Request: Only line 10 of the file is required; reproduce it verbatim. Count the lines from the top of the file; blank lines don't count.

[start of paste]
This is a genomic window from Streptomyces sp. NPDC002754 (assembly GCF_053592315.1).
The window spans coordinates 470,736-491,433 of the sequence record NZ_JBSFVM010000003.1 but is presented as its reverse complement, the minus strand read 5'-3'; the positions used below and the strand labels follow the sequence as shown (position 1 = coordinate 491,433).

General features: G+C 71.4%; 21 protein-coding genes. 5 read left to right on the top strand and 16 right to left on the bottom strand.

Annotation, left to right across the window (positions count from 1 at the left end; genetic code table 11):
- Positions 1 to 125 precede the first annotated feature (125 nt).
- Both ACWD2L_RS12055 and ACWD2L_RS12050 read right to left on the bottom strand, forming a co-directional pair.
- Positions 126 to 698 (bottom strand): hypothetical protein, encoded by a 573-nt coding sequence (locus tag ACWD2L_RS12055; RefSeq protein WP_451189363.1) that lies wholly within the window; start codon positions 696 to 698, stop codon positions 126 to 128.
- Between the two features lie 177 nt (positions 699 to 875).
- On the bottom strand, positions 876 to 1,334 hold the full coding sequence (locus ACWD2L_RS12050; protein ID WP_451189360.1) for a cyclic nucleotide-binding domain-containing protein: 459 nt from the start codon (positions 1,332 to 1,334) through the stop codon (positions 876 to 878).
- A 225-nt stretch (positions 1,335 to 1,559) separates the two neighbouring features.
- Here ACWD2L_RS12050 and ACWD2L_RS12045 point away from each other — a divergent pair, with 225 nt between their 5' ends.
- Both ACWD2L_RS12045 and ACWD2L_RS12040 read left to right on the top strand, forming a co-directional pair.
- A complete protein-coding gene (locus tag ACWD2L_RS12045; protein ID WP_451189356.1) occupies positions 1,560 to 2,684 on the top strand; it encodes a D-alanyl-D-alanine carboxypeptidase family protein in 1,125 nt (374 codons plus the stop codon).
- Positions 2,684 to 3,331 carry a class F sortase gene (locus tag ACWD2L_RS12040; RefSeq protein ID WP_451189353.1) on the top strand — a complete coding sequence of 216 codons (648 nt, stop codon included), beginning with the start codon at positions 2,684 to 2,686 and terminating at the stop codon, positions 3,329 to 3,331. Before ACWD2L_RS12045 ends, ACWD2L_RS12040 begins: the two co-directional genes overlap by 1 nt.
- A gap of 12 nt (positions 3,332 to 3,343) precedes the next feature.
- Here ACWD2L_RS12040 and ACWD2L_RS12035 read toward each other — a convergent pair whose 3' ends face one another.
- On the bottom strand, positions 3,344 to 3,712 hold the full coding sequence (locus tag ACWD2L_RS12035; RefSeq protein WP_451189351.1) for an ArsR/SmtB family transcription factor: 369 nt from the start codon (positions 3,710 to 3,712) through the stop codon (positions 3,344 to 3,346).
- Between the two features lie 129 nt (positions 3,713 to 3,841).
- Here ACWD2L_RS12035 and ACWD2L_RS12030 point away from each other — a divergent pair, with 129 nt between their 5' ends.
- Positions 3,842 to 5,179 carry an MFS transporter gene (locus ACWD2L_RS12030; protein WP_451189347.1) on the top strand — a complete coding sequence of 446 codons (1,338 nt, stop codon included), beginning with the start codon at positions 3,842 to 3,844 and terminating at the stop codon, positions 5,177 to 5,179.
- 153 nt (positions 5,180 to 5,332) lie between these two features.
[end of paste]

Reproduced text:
- A 225-nt stretch (positions 1,335 to 1,559) separates the two neighbouring features.